Professor Myra Bates
Article Review 2
October 17, 2014
Samsung’s Unethical Behavior
The article that I chose to review was titled, “Samsung's Unethical Behavior More Diversified Than Its Smartphone Lineup.” The article focused on the unethical practices that are currently practiced by South Korea electronic giant Samsung. Samsung has been accused of refusing to release information in regards to worker health. There have been documented cases of leukemia and non-Hodgkin's lymphoma and independent researchers have reached out to determine how prevalent these diseases are in Samsung's facilities. Samsung has repeatedly refused to let anyone come in and analyze this data and has also refused to release this information to the public as well. I think that Samsung is doing their entire country a disservice by acting in a very mysterious, defensive manner in regards to safety. I think that they should be open to discovering if there is a problem that's causing cancer, and needs to look into finding a solution. In the year 2012, Samsung was investigated for using illegal labor practices in their China manufacturers. The allegations of this case were that the employees at this manufacturer were in some cases working 16-hour days with one day off per month, and they were also found hiring employees under the legal working age of 16 years of age. According to Friedman's theory of individualism, the only obligation that the business has is to maximize profit for the owner and stockholders. Samsung's manufacturer in China was trying to cut their costs and maximize their profit by hiring younger employees and overusing overtime. This would be deemed ethical by individualists, but they used illegal methods to maximize profit. Utilitarianism is the maximization of happiness for all stakeholders. Utilitarians would see this case as unethical for many reasons. They didn't maximize happiness for employees, who were overworked, underpaid, and under...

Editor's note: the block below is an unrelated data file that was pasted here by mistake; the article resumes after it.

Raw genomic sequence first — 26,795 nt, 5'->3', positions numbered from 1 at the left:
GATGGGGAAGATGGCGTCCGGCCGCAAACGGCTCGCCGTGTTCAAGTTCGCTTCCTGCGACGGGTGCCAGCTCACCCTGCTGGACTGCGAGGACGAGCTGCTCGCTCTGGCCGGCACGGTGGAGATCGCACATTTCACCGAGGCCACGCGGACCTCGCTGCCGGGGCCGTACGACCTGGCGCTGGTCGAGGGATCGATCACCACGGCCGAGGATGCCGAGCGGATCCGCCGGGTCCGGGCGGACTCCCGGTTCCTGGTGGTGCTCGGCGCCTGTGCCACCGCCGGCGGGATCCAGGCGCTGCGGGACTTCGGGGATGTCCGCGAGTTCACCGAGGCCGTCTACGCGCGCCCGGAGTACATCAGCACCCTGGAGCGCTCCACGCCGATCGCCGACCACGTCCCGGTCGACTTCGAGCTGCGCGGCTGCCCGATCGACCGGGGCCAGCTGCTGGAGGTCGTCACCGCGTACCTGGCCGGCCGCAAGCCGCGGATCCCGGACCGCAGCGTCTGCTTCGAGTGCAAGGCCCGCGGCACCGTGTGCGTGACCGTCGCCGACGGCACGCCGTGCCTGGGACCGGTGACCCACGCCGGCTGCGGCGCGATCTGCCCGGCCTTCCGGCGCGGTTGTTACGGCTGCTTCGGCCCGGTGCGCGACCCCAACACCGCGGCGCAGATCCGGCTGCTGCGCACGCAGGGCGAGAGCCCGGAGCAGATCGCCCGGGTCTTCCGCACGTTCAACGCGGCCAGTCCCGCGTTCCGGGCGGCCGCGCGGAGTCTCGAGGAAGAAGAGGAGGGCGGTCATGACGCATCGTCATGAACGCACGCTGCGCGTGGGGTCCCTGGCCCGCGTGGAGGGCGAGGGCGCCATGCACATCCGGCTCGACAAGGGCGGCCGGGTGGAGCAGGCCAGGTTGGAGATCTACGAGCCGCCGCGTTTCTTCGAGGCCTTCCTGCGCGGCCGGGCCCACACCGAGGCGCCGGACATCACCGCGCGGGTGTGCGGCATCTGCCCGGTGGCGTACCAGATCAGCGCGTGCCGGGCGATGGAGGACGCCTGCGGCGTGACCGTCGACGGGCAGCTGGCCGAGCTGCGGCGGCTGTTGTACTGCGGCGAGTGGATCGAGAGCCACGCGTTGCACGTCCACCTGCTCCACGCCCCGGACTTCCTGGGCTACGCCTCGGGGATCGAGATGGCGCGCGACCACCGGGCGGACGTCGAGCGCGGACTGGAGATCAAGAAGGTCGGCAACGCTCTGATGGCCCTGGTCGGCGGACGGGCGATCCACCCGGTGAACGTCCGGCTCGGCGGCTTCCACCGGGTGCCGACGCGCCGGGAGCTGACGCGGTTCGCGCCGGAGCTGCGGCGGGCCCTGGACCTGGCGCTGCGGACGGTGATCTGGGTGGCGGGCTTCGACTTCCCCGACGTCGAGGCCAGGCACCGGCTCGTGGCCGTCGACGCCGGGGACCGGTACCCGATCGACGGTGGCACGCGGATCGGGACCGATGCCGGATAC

References: Boatright, J. R. (2012). Ethics and the Conduct of Business (7th Ed.). Pearson Education.
Ennis, J. (August 8, 2012). Samsung’s Unethical Behavior More Diversified Than Its Shartphone Lineup. In The Mac Advocate. Retrieved from http://themacadvocate.com/2012/08/08/samsungs-unethical-behavior-more-diversified-than-its-shartphone-lineup/.
Huffington Post. (November 26, 2013). Samsung Finds More Labor Violations At China Factories. In Huffington Post. Retrieved from http://www.huffingtonpost.com/2013/11/26/samsung-labor-china_n_2190246.html.
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